It’s strange to think that it was only four years ago that iHome released the iH5, the first clock radio ever to feature an iPod dock, because these days iPod/iPhone-compatible clock radios are everywhere. Name a company that makes clock radios, home theater speakers, or other home audio equipment, and odds are that they’ve tried their hand at making a clock radio to work with your iDevice. This being the case, iHome has not had an easy time distancing themselves from the crowd; after all, there’s only so much a company can do to further clock radio technology. Does iHome’s latest entry into the market, the dual-dock-wielding iP88 stand out enough? Find out after the jump.
From the beginning, it was clear that iHome was designing their iPod-compatible clock radios to mimic the styling of the iPod itself. The lines of the iH5 were evocative of the iPods and first-party accessories of 2005, down to the fact that the iH5 was available only in white. The descendents of the iH5 have continued in that vein for the most part, maintaining styling similar to the iPod, and becoming available in additional colors to keep up with the ever-expanding rainbow of iPods. The designers at iHome must have gotten tired of mimicking Apple, however, because the iP88 fully abandons the styling of the previous models, presenting instead a design that is decidedly un-Apple, but also complementary to Apple’s latest products. Gone are the rounded corners and the plethora of colors; the iP88 instead flaunts hard corners and few right-angles, and a single gunmetal color, offset by shiny faux-brushed-aluminum dials on the top and a white-on-black LCD display set right in the center of the front speaker mesh. It’s a very modern (if stark) design, and whereas some of iHome’s previous products have had a sort of toylike appearance, this is anything but. Just looking at it, you know that this thing is substantive and solid long before you ever put your hands on it.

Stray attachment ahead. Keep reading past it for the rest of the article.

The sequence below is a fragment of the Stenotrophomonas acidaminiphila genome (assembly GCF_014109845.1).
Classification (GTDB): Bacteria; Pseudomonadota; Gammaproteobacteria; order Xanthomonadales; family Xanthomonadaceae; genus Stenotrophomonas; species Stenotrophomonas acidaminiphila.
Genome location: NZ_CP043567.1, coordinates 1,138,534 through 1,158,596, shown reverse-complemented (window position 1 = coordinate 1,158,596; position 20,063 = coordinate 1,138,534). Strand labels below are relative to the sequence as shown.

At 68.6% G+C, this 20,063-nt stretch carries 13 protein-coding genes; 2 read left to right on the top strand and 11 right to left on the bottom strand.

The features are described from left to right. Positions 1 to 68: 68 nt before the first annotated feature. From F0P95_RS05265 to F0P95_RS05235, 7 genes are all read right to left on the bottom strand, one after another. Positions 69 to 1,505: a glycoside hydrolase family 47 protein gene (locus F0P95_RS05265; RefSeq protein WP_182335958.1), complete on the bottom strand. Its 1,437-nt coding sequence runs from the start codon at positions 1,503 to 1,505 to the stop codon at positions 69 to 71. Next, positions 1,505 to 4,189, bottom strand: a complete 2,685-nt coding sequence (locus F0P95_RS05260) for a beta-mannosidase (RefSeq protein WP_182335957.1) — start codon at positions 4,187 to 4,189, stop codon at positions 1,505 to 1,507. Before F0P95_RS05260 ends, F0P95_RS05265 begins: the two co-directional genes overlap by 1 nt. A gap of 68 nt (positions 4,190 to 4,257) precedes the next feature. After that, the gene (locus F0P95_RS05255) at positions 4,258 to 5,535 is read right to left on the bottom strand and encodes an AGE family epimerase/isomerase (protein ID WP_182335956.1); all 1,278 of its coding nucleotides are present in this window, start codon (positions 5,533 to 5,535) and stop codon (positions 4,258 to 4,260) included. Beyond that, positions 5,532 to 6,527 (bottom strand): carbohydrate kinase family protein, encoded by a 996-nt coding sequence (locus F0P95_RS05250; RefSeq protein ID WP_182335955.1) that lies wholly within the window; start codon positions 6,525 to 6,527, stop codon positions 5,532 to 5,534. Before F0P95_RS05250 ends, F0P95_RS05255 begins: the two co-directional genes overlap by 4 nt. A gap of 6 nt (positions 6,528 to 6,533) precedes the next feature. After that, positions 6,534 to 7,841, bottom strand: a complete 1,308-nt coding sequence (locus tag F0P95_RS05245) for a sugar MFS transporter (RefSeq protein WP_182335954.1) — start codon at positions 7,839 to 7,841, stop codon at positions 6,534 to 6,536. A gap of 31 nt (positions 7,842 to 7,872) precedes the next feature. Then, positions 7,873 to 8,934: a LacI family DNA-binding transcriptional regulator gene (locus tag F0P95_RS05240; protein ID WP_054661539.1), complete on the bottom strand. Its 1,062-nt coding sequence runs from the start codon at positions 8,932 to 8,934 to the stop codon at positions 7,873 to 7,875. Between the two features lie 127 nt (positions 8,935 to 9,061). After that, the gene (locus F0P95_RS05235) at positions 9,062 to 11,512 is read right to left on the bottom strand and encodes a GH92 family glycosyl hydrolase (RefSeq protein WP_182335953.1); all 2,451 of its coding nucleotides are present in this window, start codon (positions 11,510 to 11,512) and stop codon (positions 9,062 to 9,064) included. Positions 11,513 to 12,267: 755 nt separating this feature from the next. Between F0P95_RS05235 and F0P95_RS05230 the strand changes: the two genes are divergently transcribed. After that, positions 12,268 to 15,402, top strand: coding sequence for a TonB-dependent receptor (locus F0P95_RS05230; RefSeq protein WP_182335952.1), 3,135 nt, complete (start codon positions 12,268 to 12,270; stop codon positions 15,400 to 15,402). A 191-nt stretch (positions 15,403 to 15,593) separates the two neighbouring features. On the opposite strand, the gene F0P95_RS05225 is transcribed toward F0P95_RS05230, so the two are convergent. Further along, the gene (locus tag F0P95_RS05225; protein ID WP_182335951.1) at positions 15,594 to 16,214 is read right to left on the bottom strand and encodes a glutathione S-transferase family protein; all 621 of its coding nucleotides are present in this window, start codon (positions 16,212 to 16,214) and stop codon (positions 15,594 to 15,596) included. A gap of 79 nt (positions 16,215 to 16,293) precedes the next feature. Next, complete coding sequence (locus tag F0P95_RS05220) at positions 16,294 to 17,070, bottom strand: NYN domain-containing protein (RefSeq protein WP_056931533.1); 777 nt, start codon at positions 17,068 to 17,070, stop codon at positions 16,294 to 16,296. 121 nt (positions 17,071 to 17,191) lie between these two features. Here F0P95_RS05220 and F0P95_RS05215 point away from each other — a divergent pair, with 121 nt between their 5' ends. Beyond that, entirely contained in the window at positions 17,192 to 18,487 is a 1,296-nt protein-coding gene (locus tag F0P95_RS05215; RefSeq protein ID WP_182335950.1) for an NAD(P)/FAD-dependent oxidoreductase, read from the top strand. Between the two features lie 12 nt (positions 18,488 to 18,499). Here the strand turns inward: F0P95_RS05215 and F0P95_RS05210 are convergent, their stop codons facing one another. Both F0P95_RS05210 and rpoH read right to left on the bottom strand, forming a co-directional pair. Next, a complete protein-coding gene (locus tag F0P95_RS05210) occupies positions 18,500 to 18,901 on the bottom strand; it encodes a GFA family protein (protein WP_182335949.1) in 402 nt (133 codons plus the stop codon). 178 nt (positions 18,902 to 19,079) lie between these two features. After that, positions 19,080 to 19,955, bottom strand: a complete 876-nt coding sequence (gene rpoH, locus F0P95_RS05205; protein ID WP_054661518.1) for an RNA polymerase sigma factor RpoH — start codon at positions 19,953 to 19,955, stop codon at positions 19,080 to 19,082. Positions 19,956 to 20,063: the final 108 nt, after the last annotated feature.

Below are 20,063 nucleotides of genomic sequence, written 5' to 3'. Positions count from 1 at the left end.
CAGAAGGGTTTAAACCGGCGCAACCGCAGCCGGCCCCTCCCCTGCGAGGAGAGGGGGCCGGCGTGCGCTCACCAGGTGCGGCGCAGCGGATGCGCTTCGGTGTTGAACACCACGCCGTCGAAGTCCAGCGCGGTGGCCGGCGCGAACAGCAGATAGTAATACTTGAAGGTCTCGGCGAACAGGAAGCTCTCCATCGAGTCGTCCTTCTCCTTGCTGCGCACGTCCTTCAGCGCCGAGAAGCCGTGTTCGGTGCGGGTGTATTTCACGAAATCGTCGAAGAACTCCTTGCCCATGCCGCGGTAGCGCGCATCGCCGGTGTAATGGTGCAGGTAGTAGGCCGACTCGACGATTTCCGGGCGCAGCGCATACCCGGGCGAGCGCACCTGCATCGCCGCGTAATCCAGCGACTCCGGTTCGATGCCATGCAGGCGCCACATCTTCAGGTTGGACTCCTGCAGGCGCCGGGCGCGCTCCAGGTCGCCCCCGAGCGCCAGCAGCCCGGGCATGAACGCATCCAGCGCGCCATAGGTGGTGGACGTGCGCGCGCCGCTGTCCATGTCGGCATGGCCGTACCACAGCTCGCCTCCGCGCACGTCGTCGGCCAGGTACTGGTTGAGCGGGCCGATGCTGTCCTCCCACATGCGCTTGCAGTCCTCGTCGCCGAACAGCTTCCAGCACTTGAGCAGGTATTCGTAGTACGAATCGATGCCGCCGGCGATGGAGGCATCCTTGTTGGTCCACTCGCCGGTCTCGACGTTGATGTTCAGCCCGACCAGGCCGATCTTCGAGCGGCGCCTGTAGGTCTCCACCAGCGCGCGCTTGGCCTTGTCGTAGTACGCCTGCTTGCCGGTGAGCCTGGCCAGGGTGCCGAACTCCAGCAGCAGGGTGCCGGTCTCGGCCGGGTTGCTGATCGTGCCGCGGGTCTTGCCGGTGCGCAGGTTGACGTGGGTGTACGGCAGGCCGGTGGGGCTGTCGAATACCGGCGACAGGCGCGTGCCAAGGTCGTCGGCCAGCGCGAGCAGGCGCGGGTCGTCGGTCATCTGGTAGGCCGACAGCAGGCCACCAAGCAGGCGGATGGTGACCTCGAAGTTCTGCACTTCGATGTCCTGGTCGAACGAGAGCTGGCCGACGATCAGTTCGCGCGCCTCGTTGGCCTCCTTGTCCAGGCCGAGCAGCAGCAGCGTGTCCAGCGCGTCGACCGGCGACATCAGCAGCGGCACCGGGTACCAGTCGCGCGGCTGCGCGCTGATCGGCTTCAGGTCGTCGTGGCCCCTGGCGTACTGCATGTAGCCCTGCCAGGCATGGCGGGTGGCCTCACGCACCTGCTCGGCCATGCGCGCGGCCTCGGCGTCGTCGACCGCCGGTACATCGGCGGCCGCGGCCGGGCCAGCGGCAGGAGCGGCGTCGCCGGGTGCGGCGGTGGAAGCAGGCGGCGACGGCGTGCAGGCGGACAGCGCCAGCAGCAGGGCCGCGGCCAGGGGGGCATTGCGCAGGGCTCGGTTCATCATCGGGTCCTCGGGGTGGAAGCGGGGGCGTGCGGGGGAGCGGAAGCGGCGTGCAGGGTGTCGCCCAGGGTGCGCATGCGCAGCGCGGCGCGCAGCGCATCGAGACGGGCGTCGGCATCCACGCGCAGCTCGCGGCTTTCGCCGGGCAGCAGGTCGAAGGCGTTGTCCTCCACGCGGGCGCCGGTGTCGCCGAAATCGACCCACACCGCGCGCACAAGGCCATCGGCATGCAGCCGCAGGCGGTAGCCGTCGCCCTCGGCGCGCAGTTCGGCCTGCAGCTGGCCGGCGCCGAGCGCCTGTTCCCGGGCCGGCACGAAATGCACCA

I’ll not waste your time going over the obvious features here; we all know what a clock radio is and what it does. Instead, let’s focus on the things that make the iP88 a little different.
- Dual Universal iPod/iPhone docks: That’s right, the iP88 has two universal docks for charging your devices, and they accept standard Apple universal dock inserts. It’s a good thing, too… iHome includes six inserts in the box, but they are in matched pairs: two each for the iPhone 3G/3GS, the iPod Touch, and the iPod Nano 4G/5G. Looks like iHome is betting on the iPod Classic disappearing in the near future.
- iPhone time sync: To be honest, this is probably the coolest feature on this device. Press and hold the Time Sync button on the back of the unit, and the iP88 will synchronize its time to that on the first docked iPhone that it finds. Makes me wish that every other device I own with a built-in clock could do the same thing.
- Three alarms: This may not sound terribly special at first, but the sheer variety of settings on this unit make for a nice change from your standard clock radio.
- DST switch: Ever get tired of having to waste time resetting your clocks for Daylight Savings Time? On the back of the iP88 is a switch that allows you to easily bump the current time forward or backward one hour.
- Gradual wake/gradual sleep: Alarm audio fades in to the volume you’ve selected, and sleep audio fades out. No more being jolted from sleep by a sudden blast of sound.
- Remote control: Okay, to be honest, the remote controls that iHome includes with most of their iPod-compatible alarm clocks have allowed me to oversleep far more often than I care to admit. But when it isn’t allowing me to hit the snooze button from across the room, the iP88 remote is pretty handy, allowing you to control pretty much all of the everyday functions of the unit.
- Bass, treble, 3D sound and balance controls
- High-fidelity stereo drivers in specially designed Reson8® speaker chambers